A lawyer and environmentalist named Paul Powlesland held up a blank sheet of paper. When he later moved to Downing Street, a police officer asked him for his details and told him that if he wrote ‘not my king’ on the paper, he would be arrested under the Public Order Act.

Videos have gone viral online of brave Russians similarly holding up blank scraps of paper and being bundled into Black Marias by Putin’s guys.

When I interviewed Powlesland for my LBC radio show, he was stunned and amused, calling the experience “ridiculous.” But his style of protest seems to be catching on: yesterday in Edinburgh a group gathered outside St Giles’ Cathedral – where the Queen lay at rest – and held up blank sheets of paper and a plain white banner. They appeared to be protesting in support of Powlesland – and free speech in general.

But if you intentionally say things that infuriate others, provoke them at a time of heightened public emotion, and end up being spanked, surely it's no one's fault but your own? This is called personal responsibility

But if you intentionally say things that infuriate others, provoke them at a time of heightened public emotion, and end up being spanked, surely it’s no one’s fault but your own? This is called personal responsibility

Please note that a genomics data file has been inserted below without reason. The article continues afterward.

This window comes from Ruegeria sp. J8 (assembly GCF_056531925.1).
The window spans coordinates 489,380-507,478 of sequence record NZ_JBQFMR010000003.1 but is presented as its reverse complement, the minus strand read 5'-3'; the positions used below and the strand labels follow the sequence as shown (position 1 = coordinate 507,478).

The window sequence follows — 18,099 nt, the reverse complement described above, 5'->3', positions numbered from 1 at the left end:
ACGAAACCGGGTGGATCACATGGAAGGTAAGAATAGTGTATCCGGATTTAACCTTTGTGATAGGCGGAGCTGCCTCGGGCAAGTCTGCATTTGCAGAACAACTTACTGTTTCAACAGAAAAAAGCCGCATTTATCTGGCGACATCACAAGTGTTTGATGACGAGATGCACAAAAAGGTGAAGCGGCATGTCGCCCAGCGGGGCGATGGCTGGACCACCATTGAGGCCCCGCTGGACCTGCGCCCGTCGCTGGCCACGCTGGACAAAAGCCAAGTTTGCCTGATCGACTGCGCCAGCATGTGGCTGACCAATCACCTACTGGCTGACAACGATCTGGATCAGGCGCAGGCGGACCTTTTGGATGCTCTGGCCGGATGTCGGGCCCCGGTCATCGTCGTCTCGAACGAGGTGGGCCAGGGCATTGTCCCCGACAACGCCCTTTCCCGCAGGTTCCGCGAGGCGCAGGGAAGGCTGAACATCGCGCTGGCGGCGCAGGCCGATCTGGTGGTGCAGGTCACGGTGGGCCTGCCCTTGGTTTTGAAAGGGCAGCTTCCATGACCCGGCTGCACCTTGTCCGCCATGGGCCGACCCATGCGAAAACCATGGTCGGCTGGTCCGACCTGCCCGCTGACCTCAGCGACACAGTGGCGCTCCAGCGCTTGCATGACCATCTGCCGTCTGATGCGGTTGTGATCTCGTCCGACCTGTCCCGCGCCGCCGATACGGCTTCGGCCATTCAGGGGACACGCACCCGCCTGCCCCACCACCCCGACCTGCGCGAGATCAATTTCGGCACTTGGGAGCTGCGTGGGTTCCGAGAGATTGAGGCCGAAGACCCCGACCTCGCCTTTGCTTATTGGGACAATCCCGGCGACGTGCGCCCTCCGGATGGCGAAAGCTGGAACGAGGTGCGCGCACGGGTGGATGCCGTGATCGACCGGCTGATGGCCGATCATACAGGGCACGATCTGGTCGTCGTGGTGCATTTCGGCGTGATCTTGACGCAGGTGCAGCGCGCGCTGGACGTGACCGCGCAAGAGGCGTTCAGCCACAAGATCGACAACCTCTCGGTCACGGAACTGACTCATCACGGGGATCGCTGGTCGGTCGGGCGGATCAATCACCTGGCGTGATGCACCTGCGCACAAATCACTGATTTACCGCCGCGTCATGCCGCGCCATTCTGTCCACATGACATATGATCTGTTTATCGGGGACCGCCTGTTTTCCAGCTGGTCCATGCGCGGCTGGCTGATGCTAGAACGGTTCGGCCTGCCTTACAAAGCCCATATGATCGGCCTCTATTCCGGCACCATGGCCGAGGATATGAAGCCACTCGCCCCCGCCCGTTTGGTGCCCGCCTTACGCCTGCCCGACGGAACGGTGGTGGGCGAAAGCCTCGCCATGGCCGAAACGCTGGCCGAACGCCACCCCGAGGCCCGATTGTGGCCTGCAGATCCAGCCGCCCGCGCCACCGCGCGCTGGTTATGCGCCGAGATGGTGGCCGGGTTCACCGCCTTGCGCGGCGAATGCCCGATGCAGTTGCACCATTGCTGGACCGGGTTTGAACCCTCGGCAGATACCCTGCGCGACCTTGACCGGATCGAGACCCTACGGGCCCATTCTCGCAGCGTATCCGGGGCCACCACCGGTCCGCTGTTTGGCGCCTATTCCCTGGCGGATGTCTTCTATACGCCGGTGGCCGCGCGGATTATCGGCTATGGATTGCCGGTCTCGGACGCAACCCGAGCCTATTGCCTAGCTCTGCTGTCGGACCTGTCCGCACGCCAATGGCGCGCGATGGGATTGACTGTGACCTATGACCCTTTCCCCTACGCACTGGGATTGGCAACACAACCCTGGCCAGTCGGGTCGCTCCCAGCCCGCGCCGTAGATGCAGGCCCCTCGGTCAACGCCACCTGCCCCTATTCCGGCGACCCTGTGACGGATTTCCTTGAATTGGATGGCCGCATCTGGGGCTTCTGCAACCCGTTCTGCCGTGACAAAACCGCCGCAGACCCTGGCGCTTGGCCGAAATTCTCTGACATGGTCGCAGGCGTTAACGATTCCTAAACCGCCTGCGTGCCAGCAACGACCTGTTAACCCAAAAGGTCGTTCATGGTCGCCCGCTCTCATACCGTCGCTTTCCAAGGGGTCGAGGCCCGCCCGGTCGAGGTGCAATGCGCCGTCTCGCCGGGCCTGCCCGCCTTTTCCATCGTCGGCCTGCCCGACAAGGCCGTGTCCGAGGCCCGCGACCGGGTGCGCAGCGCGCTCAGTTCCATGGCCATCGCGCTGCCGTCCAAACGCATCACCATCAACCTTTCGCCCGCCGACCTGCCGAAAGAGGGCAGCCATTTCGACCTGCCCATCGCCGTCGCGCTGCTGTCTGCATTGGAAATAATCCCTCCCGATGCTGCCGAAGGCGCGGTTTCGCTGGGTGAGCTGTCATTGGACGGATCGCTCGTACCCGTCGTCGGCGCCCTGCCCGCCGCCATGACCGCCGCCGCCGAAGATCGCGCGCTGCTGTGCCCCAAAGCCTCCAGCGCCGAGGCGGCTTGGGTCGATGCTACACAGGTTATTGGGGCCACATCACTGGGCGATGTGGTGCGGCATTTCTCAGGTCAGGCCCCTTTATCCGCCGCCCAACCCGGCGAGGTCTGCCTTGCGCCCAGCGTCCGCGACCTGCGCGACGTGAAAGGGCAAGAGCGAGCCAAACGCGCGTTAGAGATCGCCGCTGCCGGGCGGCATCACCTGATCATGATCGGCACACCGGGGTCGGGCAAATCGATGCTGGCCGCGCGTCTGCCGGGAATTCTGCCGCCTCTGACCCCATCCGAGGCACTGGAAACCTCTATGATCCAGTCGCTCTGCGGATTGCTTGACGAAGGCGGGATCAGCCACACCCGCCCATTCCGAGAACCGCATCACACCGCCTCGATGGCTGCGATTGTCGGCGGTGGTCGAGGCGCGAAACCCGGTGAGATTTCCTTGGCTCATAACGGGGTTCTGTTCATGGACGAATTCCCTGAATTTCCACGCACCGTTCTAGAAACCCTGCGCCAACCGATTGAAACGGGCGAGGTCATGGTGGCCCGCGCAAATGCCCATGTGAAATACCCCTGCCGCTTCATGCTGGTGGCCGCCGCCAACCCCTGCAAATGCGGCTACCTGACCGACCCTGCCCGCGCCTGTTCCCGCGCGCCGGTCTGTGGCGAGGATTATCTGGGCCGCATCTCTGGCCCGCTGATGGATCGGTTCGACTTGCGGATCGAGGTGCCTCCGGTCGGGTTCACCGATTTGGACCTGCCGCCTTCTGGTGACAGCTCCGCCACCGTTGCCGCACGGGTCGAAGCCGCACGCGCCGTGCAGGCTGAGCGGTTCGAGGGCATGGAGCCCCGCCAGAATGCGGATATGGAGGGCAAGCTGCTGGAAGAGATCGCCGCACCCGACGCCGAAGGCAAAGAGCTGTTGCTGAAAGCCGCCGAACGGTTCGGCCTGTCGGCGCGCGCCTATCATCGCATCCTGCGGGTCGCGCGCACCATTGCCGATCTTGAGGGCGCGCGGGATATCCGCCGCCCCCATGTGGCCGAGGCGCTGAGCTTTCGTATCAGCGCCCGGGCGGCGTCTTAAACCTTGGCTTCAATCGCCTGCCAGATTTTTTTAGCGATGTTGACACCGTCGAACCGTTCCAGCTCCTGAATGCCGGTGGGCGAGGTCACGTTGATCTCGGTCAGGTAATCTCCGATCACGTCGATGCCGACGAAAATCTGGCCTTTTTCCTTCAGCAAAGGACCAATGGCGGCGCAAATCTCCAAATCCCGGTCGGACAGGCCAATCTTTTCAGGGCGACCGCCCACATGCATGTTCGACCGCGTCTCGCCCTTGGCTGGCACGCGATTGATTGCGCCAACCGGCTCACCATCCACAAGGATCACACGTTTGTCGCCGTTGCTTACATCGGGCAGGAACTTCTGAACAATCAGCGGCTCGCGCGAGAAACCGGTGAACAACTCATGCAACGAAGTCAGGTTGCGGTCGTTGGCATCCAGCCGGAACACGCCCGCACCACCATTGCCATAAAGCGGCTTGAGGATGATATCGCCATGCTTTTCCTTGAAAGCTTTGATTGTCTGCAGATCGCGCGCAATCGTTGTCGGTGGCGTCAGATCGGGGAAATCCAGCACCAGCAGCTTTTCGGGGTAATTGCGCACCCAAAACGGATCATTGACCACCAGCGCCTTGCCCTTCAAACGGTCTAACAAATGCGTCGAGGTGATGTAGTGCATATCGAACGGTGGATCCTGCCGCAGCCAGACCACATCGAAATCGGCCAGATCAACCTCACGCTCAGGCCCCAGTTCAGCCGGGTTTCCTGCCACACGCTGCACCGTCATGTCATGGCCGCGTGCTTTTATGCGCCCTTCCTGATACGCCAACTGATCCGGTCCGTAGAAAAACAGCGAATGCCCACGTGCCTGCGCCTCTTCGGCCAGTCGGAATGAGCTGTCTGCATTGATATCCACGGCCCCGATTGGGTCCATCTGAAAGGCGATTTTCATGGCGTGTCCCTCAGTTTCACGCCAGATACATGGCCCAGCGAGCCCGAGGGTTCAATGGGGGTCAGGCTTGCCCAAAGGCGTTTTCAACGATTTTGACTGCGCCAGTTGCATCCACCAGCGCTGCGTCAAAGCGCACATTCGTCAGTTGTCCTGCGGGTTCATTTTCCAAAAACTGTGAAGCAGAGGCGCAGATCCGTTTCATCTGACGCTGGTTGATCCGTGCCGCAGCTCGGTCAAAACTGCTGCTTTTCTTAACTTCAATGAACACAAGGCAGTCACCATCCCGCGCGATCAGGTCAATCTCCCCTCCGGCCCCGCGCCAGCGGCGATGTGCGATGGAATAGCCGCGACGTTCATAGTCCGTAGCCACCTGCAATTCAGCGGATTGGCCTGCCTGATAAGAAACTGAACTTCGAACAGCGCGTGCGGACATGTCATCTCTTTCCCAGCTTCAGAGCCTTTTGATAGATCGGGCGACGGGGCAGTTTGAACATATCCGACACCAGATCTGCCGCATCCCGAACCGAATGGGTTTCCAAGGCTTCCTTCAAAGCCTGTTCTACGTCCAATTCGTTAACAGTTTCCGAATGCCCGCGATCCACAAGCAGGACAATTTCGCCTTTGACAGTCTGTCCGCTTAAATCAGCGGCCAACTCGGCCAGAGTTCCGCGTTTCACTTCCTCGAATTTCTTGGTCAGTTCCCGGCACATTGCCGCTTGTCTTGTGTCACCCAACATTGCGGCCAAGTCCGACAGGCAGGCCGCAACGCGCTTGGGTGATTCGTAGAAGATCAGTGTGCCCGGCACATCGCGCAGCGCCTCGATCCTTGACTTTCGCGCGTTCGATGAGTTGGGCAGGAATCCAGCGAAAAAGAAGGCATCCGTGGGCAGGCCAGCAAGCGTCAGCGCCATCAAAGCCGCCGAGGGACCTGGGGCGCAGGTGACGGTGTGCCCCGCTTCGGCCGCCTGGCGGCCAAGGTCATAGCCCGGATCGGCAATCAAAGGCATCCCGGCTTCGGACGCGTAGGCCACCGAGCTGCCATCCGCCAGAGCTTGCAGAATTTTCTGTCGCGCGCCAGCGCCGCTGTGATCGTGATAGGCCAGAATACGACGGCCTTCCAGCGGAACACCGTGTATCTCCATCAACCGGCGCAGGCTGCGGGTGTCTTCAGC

Conservative MP David Davis is not the only one in the kingdom to suffer from this heavy-handed police force.

“In a time of national mourning, we must all ensure that we behave with respect,” he tweeted yesterday. “But we must not sacrifice the principle of freedom of speech on which modern Britain is built.”

On Monday, Davis wrote to Scotland’s chief of police expressing concern that the female protester holding the ‘f*** imperialism’ placard outside St Giles’ cathedral had been charged. Davis wrote: ‘If the person involved had committed violence, or if the police had reason to believe that they would, then of course action would have to be taken. But if the individual were simply expressing an opinion, I assume you would agree that a liberal approach would be desirable.”

Quite like that. In any case, however, the police’s excuse seems the same: that someone else might have been offended by the protest. They could then retaliate and commit a breach of the peace – so to prevent that, the protester must be removed.

But if you intentionally say things that infuriate others, provoke them at a time of heightened public emotion, and end up being spanked, surely it’s no one’s fault but your own? This is called personal responsibility.

And if the police still insist on arresting someone, maybe it should be the thumper, rather than the possible crook.

On Monday, Davis wrote to Scotland's chief of police expressing concern that the female protester holding the 'f*** imperialism' placard outside St Giles' cathedral had been charged.